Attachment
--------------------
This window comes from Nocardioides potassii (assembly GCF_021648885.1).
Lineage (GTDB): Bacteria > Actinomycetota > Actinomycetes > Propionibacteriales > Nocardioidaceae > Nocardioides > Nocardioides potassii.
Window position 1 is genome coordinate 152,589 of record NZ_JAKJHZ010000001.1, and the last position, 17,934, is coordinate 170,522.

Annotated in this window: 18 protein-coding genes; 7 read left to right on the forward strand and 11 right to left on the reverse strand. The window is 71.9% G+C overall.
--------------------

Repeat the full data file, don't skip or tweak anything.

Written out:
This window comes from Nocardioides potassii (assembly GCF_021648885.1).
Lineage (GTDB): Bacteria > Actinomycetota > Actinomycetes > Propionibacteriales > Nocardioidaceae > Nocardioides > Nocardioides potassii.
Window position 1 is genome coordinate 152,589 of record NZ_JAKJHZ010000001.1, and the last position, 17,934, is coordinate 170,522.

Annotated in this window: 18 protein-coding genes; 7 read left to right on the forward strand and 11 right to left on the reverse strand. The window is 71.9% G+C overall.